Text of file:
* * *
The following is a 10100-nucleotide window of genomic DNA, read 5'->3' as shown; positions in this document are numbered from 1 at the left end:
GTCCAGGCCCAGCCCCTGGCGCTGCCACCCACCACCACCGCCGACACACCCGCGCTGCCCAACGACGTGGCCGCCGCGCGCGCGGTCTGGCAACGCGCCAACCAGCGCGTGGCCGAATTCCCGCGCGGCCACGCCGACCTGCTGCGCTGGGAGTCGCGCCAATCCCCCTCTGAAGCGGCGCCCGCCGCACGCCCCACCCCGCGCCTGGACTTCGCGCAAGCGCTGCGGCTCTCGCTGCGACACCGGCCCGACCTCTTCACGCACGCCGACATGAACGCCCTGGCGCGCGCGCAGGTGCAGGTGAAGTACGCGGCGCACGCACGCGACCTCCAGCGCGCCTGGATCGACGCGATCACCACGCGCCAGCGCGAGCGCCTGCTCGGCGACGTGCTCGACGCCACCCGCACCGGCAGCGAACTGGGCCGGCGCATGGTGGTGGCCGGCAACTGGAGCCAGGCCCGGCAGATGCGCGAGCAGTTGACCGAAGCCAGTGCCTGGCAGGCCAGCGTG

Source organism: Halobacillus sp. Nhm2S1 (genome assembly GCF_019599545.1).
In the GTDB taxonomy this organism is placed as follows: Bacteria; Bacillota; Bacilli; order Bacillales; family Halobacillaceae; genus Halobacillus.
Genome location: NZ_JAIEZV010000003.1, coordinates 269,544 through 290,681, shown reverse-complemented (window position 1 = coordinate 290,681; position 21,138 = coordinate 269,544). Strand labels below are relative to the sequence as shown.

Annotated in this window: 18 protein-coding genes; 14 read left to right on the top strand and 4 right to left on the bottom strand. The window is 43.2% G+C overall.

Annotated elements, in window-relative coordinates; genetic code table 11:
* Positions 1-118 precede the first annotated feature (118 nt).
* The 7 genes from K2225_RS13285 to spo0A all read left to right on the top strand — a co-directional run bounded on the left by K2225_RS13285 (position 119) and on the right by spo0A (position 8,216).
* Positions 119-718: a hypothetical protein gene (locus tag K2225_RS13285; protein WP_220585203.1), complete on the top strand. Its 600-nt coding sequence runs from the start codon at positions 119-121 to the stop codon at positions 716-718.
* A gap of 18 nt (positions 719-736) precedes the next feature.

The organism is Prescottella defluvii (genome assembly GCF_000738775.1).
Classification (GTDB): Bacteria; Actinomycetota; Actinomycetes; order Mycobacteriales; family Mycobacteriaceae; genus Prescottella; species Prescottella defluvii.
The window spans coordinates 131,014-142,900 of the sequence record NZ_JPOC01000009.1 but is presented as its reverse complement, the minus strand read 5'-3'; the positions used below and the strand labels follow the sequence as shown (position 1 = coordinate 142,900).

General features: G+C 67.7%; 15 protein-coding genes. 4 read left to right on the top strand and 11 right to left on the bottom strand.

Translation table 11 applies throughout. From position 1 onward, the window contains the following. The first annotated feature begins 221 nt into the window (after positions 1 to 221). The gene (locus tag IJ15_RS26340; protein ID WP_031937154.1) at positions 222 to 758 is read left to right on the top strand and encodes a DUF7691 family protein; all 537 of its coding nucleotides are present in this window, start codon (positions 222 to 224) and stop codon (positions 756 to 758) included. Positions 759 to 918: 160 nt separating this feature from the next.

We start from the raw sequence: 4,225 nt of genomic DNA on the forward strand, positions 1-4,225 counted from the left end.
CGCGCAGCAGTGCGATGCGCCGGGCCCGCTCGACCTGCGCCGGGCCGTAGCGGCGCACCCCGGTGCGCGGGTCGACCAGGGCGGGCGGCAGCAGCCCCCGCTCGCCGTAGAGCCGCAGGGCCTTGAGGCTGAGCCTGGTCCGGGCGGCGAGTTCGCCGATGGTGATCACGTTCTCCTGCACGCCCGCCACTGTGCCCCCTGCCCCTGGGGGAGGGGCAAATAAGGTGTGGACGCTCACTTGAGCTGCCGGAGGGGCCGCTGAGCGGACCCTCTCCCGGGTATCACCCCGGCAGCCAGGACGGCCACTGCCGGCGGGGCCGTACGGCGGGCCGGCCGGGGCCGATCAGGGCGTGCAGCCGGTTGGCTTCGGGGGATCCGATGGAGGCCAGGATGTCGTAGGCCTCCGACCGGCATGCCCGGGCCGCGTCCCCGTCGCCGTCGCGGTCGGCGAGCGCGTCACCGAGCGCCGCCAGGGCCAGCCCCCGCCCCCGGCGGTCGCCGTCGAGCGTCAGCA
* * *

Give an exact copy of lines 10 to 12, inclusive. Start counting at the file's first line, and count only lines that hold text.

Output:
* Positions 119-718: a hypothetical protein gene (locus tag K2225_RS13285; protein WP_220585203.1), complete on the top strand. Its 600-nt coding sequence runs from the start codon at positions 119-121 to the stop codon at positions 716-718.
* A gap of 18 nt (positions 719-736) precedes the next feature.

The organism is Prescottella defluvii (genome assembly GCF_000738775.1).